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I Electric field inside a sphere

  1. Dec 16, 2016 #1
    I'm confused with the electric field inside a sphere.
    The book said that E=keQr/a^3
    While one of the properities of electrostatic equilibrium mentioned that the E-field is zero everywhere inside the conductor.
    Are there any exceptional cases?

    Thanks in advance.
     
  2. jcsd
  3. Dec 16, 2016 #2

    Nugatory

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    You'll have to tell us more about the problem: Conducting ot non-conducting sphere? What if any electrical charges are present, and where are they?
     
  4. Dec 16, 2016 #3

    Doc Al

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    Are you sure that your book was describing the field within a conducting sphere?
     
  5. Dec 16, 2016 #4

    Doc Al

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    That looks to me like the field within a uniform sphere of charge Q and radius a at a distance r from the center (where r < a). It's not a conducting sphere.
     
  6. Dec 16, 2016 #5
    Thanks for answering my question.
    I think I lack of consideration on whether the sphere is conducting or insulating.
    The conducting sphere will have E=0 while the insulating sphere will have E=keQr/a^3
     
  7. Dec 16, 2016 #6

    ZapperZ

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    This is still incomplete!

    You need to go back to the book, and re-read from the beginning the derivation that produced such an electric field. Pay attention to the charge distribution or charge density inside the sphere. Is it a uniform distribution? Or does it have a radial dependence, etc......?

    If you still do not understand this, then copy the exact scenario from your text into here. Otherwise, we are looking at this problem through what you think you understood, not what it actually is.

    Zz.
     
  8. Dec 16, 2016 #7

    Doc Al

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    In case I wasn't clear: By "uniform sphere of charge Q" I mean a sphere of radius "a" filled with a uniform charge density such that the total charge is Q.
     
  9. Dec 17, 2016 #8
    You are right!
    and the charge is uniformly distributed.
     
  10. Dec 17, 2016 #9

    jtbell

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    Then the sphere is not a conductor, and the following statement does not apply.
     
  11. Dec 18, 2016 #10
    I think both conditions are not quite the same.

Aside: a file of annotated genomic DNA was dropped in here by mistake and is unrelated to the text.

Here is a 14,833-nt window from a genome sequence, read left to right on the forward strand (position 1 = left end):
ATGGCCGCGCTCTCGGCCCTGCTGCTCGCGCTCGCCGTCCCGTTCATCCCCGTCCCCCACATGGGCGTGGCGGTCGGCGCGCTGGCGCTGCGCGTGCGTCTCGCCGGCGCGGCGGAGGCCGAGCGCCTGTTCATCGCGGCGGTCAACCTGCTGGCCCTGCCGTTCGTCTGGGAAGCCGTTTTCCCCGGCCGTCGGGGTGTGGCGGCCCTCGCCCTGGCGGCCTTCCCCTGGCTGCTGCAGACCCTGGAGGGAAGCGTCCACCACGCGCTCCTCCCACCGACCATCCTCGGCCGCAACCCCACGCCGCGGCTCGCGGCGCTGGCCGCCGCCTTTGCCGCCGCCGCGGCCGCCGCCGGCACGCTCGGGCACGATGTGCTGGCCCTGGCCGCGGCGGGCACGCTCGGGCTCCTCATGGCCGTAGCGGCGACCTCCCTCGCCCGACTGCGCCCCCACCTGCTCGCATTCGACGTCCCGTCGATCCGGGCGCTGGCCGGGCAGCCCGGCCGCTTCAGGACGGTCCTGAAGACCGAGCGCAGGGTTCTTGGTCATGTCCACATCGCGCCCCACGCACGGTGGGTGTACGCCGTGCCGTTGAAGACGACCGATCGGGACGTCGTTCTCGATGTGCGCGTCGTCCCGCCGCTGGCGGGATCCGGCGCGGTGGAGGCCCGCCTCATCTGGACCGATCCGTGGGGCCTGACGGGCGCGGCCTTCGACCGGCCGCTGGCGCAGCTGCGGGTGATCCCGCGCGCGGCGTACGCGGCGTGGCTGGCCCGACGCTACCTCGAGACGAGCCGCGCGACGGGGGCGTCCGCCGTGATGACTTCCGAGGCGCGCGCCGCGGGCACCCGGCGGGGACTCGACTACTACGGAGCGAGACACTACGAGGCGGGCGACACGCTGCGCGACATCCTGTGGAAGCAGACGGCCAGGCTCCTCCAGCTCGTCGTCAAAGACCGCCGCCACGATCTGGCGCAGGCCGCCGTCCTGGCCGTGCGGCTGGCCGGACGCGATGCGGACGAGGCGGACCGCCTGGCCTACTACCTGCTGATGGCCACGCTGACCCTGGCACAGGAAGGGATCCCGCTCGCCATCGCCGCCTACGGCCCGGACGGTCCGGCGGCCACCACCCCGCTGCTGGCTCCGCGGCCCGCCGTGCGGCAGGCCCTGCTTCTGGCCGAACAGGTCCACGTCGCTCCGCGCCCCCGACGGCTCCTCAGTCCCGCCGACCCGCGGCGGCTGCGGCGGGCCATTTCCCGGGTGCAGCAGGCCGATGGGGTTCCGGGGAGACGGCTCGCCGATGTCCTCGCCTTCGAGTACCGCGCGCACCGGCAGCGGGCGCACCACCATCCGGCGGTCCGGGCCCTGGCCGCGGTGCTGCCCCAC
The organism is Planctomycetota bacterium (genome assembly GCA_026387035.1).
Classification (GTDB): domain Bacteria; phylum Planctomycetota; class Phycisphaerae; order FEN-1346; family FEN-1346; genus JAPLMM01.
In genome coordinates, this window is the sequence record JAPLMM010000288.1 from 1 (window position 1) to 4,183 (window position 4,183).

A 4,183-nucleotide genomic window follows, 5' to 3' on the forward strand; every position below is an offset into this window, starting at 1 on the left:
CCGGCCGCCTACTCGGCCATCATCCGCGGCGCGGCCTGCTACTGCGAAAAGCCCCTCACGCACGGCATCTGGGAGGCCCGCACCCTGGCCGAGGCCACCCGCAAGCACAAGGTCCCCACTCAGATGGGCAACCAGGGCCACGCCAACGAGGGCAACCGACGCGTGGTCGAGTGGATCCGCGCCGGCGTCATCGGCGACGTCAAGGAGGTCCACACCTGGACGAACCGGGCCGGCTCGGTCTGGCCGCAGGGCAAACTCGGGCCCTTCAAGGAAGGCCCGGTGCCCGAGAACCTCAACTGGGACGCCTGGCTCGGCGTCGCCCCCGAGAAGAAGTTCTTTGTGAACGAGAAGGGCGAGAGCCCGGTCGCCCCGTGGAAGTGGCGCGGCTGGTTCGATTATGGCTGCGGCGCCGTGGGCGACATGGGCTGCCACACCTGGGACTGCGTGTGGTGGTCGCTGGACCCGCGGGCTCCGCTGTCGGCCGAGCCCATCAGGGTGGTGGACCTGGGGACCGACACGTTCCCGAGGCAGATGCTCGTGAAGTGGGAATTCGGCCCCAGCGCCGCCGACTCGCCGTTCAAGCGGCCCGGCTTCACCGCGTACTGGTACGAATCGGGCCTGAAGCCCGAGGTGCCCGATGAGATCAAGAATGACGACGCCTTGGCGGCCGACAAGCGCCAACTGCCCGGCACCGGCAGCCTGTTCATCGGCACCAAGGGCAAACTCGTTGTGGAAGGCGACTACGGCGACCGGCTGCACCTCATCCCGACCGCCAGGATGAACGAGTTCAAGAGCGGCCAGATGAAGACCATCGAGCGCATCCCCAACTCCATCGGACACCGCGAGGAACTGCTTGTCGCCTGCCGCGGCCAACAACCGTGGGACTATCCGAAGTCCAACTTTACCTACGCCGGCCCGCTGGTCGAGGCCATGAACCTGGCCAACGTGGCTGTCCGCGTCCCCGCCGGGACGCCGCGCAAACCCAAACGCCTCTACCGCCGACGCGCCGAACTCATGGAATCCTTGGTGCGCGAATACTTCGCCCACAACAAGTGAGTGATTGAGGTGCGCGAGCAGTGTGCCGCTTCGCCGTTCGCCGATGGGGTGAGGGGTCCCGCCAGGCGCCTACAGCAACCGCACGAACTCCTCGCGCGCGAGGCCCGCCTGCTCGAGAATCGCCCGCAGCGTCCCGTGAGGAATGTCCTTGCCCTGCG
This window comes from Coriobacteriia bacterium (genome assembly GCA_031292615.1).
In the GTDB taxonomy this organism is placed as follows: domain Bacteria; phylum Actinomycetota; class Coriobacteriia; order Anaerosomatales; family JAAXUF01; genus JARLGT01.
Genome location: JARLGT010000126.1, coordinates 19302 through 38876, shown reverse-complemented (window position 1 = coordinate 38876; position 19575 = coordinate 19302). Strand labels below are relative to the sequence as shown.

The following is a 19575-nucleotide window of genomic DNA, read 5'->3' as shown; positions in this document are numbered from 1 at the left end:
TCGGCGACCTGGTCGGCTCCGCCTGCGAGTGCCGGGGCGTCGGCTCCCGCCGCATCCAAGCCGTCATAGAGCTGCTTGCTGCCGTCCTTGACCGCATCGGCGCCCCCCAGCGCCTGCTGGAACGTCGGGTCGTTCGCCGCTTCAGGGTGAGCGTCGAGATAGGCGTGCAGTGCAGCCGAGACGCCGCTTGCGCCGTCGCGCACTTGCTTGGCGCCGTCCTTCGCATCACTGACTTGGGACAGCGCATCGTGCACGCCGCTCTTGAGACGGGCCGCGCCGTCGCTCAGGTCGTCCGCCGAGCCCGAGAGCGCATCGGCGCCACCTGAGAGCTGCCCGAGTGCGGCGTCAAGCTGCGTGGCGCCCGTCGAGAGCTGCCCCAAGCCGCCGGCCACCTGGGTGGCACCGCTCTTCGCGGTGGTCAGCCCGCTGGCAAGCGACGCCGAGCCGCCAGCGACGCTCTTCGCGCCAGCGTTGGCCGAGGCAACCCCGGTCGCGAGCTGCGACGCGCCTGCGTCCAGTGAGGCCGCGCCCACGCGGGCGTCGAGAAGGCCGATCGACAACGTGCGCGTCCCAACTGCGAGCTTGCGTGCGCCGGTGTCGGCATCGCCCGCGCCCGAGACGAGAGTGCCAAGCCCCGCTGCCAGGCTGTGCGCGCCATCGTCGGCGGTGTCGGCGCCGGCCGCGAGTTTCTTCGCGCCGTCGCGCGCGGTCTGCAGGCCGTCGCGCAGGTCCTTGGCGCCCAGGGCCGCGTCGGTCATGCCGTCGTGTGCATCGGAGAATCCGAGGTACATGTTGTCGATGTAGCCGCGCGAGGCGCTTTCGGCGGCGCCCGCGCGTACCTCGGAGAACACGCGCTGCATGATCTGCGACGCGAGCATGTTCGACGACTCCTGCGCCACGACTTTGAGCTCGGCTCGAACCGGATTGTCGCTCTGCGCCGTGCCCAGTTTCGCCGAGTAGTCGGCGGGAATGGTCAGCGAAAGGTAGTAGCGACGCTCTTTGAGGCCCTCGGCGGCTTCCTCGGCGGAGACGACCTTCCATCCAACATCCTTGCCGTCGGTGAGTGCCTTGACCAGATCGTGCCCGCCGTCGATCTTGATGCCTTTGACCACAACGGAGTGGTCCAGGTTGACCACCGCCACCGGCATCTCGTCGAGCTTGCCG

For the sphere, if you have charges distributed equally on the surface of the sphere, then the net electric field inside the sphere is zero.
    You can use Gauss law. This link talks about it: http://farside.ph.utexas.edu/teaching/302l/lectures/node25.html

    For the conductor, the reason why there is no field inside a conductor is a bit different. Because a conductor has so much free electrons,
    a field cannot penetrate inside a conductor. But if you have a thin enough conductor, and a strong enough field, then sure the field can
    penetrate through the thin conductor and so you can have a field there.

    You may have to try to visualize how a field is created. A field is created by having a net charge whether positive or negative. Supposed
    you have a metal wire of your choice which obviously has net charge of zero. Although this wire has a lot of free electrons moving around but they
    are balanced out by the same positive charge of the nucleus. In order to created a field within a conductor, you need to somehow
    "move" the electrons at least temporarily to one side locally which exposes a net positive charges. So now you have a net charge
    which will give you an electric field. But since the wire or any typical conductor has so much free electrons that as soon as you "move" a
    group of electrons to one side, that empty space will immediately replaced by a bunch of free electrons from nearby since there are
    so much available electrons. Think of trying to move water in a bucket with your hand. As soon as you move the water, that temporary
    void will be replaced with water nearby. That is why people say there is no field within a conductor since it's very difficult to get an electric
    field strong enough to penetrate a conductor. But on the surface of a conductor, a field doesn't have to be strong enough to temporarily
    move electrons to create a temporary net charge.
    On the other hand, if you have a non-conductor which is the opposite of conductor that there are very little free electrons, therefore
    it's easier to create a net charge since there are not enough free electrons to fill the gap.
     
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